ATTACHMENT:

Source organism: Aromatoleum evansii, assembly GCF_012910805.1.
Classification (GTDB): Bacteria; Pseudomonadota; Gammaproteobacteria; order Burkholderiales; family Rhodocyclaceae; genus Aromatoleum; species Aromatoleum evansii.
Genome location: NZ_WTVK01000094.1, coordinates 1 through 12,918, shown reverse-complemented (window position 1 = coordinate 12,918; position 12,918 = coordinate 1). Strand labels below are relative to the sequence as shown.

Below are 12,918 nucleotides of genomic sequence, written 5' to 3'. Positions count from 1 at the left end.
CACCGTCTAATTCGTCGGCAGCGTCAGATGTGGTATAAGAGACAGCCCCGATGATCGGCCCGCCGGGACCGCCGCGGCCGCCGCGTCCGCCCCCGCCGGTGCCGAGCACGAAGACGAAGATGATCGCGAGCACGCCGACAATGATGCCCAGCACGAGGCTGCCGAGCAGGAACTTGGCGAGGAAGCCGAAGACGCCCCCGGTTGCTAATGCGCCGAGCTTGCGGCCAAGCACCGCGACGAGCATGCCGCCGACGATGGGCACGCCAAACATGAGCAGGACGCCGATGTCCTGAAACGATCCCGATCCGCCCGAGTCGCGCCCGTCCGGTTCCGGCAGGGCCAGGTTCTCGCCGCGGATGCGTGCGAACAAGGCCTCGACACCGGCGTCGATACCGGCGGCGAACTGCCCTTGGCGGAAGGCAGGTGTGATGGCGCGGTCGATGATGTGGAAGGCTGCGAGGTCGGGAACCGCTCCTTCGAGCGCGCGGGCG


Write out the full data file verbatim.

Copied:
Source organism: Aromatoleum evansii, assembly GCF_012910805.1.
Classification (GTDB): Bacteria; Pseudomonadota; Gammaproteobacteria; order Burkholderiales; family Rhodocyclaceae; genus Aromatoleum; species Aromatoleum evansii.
Genome location: NZ_WTVK01000094.1, coordinates 1 through 12,918, shown reverse-complemented (window position 1 = coordinate 12,918; position 12,918 = coordinate 1). Strand labels below are relative to the sequence as shown.

Below are 12,918 nucleotides of genomic sequence, written 5' to 3'. Positions count from 1 at the left end.
CACCGTCTAATTCGTCGGCAGCGTCAGATGTGGTATAAGAGACAGCCCCGATGATCGGCCCGCCGGGACCGCCGCGGCCGCCGCGTCCGCCCCCGCCGGTGCCGAGCACGAAGACGAAGATGATCGCGAGCACGCCGACAATGATGCCCAGCACGAGGCTGCCGAGCAGGAACTTGGCGAGGAAGCCGAAGACGCCCCCGGTTGCTAATGCGCCGAGCTTGCGGCCAAGCACCGCGACGAGCATGCCGCCGACGATGGGCACGCCAAACATGAGCAGGACGCCGATGTCCTGAAACGATCCCGATCCGCCCGAGTCGCGCCCGTCCGGTTCCGGCAGGGCCAGGTTCTCGCCGCGGATGCGTGCGAACAAGGCCTCGACACCGGCGTCGATACCGGCGGCGAACTGCCCTTGGCGGAAGGCAGGTGTGATGGCGCGGTCGATGATGTGGAAGGCTGCGAGGTCGGGAACCGCTCCTTCGAGCGCGCGGGCG